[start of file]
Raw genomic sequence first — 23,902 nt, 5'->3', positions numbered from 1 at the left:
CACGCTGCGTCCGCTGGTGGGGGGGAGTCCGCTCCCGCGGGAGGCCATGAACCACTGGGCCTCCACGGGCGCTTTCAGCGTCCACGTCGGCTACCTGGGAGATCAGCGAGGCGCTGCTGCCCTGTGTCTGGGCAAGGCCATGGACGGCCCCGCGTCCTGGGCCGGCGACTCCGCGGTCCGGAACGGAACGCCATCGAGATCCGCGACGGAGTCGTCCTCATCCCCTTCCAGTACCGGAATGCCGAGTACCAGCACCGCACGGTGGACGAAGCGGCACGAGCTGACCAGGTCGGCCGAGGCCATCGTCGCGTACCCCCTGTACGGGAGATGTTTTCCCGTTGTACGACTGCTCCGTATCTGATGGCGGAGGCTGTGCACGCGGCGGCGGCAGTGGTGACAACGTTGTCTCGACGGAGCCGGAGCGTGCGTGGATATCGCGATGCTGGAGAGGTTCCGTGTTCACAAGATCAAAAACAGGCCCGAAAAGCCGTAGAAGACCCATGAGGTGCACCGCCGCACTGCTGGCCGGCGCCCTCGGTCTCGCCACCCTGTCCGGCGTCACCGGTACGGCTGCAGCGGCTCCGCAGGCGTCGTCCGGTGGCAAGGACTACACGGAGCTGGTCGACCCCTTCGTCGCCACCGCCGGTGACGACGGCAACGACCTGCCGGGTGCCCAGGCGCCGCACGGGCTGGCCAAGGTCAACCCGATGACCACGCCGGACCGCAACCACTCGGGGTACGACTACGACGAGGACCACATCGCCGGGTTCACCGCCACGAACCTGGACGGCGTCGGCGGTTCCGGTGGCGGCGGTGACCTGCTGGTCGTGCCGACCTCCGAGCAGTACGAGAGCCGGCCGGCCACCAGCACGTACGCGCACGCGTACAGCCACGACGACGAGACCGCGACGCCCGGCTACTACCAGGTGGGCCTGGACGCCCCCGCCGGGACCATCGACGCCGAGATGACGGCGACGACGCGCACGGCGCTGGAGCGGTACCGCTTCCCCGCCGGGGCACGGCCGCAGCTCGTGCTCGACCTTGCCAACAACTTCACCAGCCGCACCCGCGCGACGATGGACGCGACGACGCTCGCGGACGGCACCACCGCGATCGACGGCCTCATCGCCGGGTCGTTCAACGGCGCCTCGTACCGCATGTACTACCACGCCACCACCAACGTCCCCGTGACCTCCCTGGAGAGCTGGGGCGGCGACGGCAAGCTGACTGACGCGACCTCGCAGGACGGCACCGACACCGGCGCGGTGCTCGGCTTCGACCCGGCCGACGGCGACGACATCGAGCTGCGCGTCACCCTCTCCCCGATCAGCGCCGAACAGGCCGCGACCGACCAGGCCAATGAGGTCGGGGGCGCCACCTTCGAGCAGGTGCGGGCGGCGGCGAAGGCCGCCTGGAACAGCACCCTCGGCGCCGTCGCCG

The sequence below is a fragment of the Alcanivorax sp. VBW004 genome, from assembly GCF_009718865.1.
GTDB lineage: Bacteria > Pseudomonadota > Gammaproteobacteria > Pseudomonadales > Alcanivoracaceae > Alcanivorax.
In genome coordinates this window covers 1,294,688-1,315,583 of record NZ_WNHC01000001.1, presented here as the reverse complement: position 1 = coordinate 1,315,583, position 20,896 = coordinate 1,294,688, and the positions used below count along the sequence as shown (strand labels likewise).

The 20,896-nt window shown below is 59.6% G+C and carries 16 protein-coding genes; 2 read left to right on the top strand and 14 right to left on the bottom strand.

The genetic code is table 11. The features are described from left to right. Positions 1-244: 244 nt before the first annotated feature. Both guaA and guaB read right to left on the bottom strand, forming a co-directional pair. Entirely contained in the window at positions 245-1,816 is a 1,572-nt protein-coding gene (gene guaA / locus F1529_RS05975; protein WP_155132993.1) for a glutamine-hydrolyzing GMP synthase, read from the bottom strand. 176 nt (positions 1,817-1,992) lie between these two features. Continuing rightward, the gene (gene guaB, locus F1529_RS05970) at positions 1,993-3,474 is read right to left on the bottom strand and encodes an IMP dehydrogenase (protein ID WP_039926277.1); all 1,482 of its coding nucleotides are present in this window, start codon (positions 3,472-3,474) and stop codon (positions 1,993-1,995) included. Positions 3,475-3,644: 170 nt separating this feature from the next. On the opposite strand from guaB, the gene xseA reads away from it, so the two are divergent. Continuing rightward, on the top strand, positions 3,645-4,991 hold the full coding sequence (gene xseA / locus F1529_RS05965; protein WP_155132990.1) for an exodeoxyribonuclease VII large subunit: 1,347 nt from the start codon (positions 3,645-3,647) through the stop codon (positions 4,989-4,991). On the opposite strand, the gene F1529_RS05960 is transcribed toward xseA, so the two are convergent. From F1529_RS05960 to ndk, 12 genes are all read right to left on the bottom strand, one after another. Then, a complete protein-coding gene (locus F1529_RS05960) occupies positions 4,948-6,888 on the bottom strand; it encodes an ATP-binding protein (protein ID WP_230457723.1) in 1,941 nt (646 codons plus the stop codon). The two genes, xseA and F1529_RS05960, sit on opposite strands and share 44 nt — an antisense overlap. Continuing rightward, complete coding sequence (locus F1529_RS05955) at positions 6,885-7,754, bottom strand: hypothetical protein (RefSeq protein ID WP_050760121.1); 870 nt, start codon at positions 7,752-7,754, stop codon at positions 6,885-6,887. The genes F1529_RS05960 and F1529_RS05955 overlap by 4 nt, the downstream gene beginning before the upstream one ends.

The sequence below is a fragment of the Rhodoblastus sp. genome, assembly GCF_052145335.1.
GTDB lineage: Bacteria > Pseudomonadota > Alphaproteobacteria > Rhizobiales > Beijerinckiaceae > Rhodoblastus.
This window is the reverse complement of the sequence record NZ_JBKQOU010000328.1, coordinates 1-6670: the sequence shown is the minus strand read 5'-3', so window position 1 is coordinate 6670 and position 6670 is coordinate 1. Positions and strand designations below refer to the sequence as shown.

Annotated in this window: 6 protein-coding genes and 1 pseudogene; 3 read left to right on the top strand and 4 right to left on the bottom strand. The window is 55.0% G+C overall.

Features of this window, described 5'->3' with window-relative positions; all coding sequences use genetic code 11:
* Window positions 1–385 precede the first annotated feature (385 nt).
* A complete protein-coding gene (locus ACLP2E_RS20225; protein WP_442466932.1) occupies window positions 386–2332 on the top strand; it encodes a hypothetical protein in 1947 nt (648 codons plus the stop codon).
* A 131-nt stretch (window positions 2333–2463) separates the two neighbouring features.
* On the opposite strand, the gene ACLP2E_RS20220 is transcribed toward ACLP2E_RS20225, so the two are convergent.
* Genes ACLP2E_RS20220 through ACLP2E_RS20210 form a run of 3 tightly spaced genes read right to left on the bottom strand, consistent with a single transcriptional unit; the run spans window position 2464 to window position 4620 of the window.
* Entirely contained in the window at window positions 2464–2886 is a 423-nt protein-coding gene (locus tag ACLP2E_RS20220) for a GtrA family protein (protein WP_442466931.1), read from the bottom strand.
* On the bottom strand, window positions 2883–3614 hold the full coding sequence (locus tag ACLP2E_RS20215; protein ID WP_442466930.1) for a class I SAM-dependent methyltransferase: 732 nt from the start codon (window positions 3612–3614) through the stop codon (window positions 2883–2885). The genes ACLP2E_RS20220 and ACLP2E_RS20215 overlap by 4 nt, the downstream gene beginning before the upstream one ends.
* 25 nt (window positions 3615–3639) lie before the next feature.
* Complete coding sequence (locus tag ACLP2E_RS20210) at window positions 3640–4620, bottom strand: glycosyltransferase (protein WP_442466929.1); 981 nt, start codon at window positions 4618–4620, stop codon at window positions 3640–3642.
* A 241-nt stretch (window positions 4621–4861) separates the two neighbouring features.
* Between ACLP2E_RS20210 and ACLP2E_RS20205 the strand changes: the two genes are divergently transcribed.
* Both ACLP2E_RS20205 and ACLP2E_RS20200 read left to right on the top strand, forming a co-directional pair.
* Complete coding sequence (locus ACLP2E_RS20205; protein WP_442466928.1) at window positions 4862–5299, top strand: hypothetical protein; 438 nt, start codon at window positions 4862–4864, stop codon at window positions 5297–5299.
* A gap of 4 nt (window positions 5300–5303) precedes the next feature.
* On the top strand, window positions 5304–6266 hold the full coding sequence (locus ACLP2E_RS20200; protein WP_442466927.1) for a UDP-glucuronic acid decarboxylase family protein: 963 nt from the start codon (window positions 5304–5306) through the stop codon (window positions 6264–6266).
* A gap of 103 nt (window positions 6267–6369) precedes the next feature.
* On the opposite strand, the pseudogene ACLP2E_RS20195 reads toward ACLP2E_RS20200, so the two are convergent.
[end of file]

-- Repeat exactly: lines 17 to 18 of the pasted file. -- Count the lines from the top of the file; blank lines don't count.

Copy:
* Genes ACLP2E_RS20220 through ACLP2E_RS20210 form a run of 3 tightly spaced genes read right to left on the bottom strand, consistent with a single transcriptional unit; the run spans window position 2464 to window position 4620 of the window.
* Entirely contained in the window at window positions 2464–2886 is a 423-nt protein-coding gene (locus tag ACLP2E_RS20220) for a GtrA family protein (protein WP_442466931.1), read from the bottom strand.